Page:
Sen. Dianne Feinsten (D., Calif.) lost the California Democratic Party’s endorsement for her reelection to the Senate on Saturday. The fifth-term senator lost to state Sen. Kevin de León.
The vote was expected to be close, according to The Intercept, but de León secured the endorsement by receiving 65 percent of the vote, surpassing the 60 percent threshold needed to secure the party's endorsement. Feinstein only received 7 percent of the vote while 28 percent voted for no endorsement.
The vote was decided by 333 executive board members.
VOTING RESULTS — U.S. Senate:
Feinstein — 22 (7%)
de León — 217 (65%)
No Endorsement — 94 (28%) pic.twitter.com/BoxkNIk4sM
— California Democratic Party (@CA_Dem) July 15, 2018
Feinstein had urged state party officials for weeks to vote "no endorsement" as a gesture of party unity.
Back in the open primary in June, Feinstein won 44 percent of the vote while de León won 12 percent. Because of California's election laws, the top two candidates, regardless of party affiliation, face off with each other in the general election. The state party's endorsement of de León gives his campaign a much needed boost as he was trailing in recent polls.
"The nation’s most accomplished Democratic Party is leading the call for a new generation of leadership who will fight to advance a bold agenda," de León said in a statement. "We have presented Californians with the first real alternative to the worn-out Washington playbook in a quarter-century."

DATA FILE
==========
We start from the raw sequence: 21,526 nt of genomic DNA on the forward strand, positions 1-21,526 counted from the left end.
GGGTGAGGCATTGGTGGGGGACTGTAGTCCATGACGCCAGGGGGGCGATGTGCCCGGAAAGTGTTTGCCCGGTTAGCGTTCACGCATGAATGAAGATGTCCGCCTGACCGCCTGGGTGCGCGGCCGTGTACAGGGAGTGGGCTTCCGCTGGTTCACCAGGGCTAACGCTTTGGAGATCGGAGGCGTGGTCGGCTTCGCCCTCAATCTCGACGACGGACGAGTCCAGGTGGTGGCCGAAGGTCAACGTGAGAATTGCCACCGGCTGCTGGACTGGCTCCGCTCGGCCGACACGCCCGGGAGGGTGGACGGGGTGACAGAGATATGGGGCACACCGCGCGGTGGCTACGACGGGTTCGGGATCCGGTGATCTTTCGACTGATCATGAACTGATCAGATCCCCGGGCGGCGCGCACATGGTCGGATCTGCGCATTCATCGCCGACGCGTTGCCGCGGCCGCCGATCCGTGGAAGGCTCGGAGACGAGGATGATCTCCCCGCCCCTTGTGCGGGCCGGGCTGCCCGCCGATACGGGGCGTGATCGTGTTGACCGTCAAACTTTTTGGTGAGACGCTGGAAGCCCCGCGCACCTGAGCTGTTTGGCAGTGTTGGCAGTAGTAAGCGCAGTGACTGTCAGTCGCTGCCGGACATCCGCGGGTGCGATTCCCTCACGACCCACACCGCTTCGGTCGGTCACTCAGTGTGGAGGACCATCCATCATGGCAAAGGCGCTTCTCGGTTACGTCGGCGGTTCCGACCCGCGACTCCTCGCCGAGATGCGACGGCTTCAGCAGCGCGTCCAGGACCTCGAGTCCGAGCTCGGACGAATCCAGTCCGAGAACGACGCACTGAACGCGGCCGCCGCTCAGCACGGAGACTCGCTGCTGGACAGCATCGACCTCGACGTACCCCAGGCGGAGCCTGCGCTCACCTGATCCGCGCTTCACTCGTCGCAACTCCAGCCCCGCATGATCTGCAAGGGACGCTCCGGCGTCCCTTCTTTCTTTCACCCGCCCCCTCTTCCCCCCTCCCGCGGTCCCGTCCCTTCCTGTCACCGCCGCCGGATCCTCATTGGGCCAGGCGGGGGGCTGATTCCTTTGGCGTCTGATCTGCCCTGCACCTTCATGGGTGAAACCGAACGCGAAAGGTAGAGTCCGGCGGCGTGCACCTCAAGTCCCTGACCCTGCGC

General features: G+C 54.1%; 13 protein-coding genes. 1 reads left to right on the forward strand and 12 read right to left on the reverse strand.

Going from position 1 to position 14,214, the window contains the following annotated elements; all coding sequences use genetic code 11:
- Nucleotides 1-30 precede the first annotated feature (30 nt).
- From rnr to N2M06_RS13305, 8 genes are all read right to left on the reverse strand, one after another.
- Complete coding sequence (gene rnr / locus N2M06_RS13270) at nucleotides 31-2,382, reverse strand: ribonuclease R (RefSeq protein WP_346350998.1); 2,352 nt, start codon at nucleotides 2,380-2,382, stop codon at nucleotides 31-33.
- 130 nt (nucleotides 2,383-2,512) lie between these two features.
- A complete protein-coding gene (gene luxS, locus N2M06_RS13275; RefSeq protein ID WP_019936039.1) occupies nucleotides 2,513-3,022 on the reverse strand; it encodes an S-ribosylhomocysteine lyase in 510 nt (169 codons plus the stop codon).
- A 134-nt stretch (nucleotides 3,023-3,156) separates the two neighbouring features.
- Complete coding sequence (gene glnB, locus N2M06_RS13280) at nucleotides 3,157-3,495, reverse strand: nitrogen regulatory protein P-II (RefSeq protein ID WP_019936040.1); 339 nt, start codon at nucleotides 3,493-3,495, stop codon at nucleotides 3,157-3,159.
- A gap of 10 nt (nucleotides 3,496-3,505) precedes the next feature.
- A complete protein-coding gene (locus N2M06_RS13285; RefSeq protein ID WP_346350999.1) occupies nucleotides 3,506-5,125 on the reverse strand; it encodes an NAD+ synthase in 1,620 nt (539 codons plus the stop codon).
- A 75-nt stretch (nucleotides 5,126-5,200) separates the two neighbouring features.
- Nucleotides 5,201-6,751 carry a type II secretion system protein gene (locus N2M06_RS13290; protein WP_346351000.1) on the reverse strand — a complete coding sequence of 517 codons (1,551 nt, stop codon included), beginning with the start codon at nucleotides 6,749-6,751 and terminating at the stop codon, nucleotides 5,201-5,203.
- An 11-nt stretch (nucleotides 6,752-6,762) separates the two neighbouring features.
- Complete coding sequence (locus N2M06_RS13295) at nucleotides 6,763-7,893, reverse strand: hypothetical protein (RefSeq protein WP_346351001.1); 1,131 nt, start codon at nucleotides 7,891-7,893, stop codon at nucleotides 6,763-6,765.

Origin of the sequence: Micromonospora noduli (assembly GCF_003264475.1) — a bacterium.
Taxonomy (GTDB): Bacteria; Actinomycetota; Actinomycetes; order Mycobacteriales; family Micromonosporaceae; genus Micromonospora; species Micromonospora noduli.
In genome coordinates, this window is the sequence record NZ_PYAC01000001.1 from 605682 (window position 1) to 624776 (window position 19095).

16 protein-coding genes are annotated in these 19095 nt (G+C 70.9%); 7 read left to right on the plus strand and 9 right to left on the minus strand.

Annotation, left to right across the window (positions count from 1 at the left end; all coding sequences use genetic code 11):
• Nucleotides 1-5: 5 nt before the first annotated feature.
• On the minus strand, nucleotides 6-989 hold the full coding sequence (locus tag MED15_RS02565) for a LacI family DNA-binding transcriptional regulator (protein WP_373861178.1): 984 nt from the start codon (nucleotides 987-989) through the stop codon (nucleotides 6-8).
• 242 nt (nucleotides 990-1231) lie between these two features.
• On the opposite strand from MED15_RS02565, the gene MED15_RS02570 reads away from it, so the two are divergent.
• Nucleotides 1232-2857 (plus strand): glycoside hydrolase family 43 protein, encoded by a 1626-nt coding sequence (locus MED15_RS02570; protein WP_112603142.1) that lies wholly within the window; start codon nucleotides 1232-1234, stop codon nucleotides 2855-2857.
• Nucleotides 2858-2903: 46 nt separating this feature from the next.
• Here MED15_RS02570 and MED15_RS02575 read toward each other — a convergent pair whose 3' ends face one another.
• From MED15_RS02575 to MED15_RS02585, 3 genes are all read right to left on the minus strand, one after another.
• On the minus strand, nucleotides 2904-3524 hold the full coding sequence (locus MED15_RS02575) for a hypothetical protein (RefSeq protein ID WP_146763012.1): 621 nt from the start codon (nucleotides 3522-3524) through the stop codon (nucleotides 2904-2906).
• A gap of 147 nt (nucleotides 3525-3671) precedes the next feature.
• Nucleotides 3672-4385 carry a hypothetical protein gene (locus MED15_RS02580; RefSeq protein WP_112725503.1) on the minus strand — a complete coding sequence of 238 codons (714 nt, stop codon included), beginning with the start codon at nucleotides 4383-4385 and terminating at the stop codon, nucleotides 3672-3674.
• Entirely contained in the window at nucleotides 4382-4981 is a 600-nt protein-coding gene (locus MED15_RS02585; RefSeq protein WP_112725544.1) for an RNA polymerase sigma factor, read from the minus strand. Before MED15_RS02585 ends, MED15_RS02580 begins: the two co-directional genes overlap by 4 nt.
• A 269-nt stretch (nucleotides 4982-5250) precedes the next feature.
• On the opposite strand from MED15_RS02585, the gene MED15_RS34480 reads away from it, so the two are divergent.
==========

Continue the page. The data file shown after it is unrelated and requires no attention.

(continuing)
Before the open primary, Feinstein also failed to secure the party's endorsement at the party's state convention. She also did not receive the endorsement of liberal billionaire and prominent impeach-President-Donald-Trump activist Tom Steyer.
"It shows that California Democrats expect our legislators to stand up for progressive values on issues from climate change to immigration to judicial nominees," David Atkins, a writer and regional director for Santa Barbara County said. "We know that de León will do the right thing and be a leader on the issues that matter to Californians."